What Is Kief?| 0
Kief is the gold at the end of a rainbow, the proverbial icing on the cake. Though it’s usually thought of as a byproduct of your weed, it’s actually the strongest part of the plant in terms of cannabinoids. The little bubbly crystals you see sprinkled all over your buds, along with the longer hairs, are called trichomes. These trichomes contain a very high concentration of THC and fall off the bud when it’s ground up or shaken. Because of its microscopic size, kief is usually collected using a sieve or screen to separate the trichomes from the rest of the less concentrated plant matter. You will typically see it accumulate at the bottom of your stash jar, in the kief collector section of your grinder or, hopefully, both.
Kief is extremely versatile and can be utilized in a variety of ways. Depending on how much you have collected, kief can be smoked, made into hash or wax or even used for cooking. Because of its raw strength, Kief more efficient than using traditional flower, meaning you can use less of it to reach your desired destination.
The most common use for kief is smoking, and you can do so in whatever manner you usually toke up. Kief can be sprinkled on top of a bowl or bong as a topper or rolled in with your joint or blunt for an extra punch. Whether you’re hitting it out of glass or rolled up, remember that it burns a little differently than traditional flower. You’ll notice it burns a little bit slower and all the way through because of its powdery consistency. In a bowl, you’ll be able to light it once and slow rip until it’s kicked. If you’re rolling it up, be careful to spread it around evenly since it burns at a different speed and can cause a little canoe action if you’re not careful.
If you want to get a tad bit more crafty with your kief, you can transform it into hash oil or wax fairly easily. To extract the potent oil from your kief, you can put your powder in between some folded parchment paper and heat from both sides with a hair straightener. I know this sounds a little crazy, but it’s actually quite effective. The heat and pressure squeeze the oil extract from the powder, leaving you with a robust rosin that can be dabbed or infused into food or beverages. Fair warning, there’s a zero percent chance your girlfriend doesn’t get mad at you using her hair tools for weed purposes. Let’s face it, you’re going to be very baked and forget to clean the straightening iron and she’s going to get wax in her hair. Keeping a positive outlook, at least you’ll be really baked for you evening banishment to the couch.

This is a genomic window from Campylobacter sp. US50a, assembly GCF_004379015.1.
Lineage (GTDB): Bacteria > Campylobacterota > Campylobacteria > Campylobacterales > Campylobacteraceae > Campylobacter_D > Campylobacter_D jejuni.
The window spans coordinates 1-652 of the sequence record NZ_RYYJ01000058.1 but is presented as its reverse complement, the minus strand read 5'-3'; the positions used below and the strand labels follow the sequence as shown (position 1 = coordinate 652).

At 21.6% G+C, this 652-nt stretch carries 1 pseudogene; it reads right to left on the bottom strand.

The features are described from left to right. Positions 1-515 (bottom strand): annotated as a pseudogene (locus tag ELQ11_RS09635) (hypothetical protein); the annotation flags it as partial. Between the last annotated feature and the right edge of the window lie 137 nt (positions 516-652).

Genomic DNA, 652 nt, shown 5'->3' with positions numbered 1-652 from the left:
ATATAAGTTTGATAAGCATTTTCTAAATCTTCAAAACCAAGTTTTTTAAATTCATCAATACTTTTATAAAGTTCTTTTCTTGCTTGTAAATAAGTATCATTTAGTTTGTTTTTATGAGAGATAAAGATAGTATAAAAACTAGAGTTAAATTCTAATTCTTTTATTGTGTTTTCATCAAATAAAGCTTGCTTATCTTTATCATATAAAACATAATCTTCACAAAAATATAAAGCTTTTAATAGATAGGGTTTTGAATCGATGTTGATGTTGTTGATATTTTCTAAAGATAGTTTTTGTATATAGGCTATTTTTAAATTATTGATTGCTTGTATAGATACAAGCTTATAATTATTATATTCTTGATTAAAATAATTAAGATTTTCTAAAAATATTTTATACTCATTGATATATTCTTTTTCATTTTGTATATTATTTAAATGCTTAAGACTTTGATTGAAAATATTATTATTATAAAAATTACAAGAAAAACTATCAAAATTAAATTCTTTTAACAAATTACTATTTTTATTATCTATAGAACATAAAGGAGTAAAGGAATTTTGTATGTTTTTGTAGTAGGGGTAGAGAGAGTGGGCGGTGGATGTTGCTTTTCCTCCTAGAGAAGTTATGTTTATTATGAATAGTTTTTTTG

Cooking with Keif
In the event you’re simultaneously hungry and trying to get high, using your kief to cook with can be a delicious solution. Because you’ll need far less kief than the traditional flower for the same desired effect, you’ll also maintain much of the food’s natural flavor rather than it being overpowered by the weed. First, you’ll want to make your kief-infused butter, simmering the powder into your unsalted butter of choice on low heat and occasionally stirring. Kerrygold grass fed butter works great because the healthy fats absorb the cannabinoids really well, and there’s less water in high-end butter so you’ll have a larger yield after the simmering process. Once you start seeing small pockets of air bubbles rising to the top, your kief is decarboxylated (the THC has been heated and activated) and ready to be used right away or cooled and stored for next time. You can use your cannabutter in the same way you’d use your butter normally when cooking, whether in your pasta, on toast, or to bake cookies and brownies.
Now that you’re the resident Chief Kief among your group (bang bang) make sure to spread the wealth of information. It’s irresponsible to let your friends waste their kief, so go forth and show them the light. If you have a go-to method for using your kief I may have missed, leave it in the comments and put yerboi on.
Cover photo courtesy of Allie Beckett.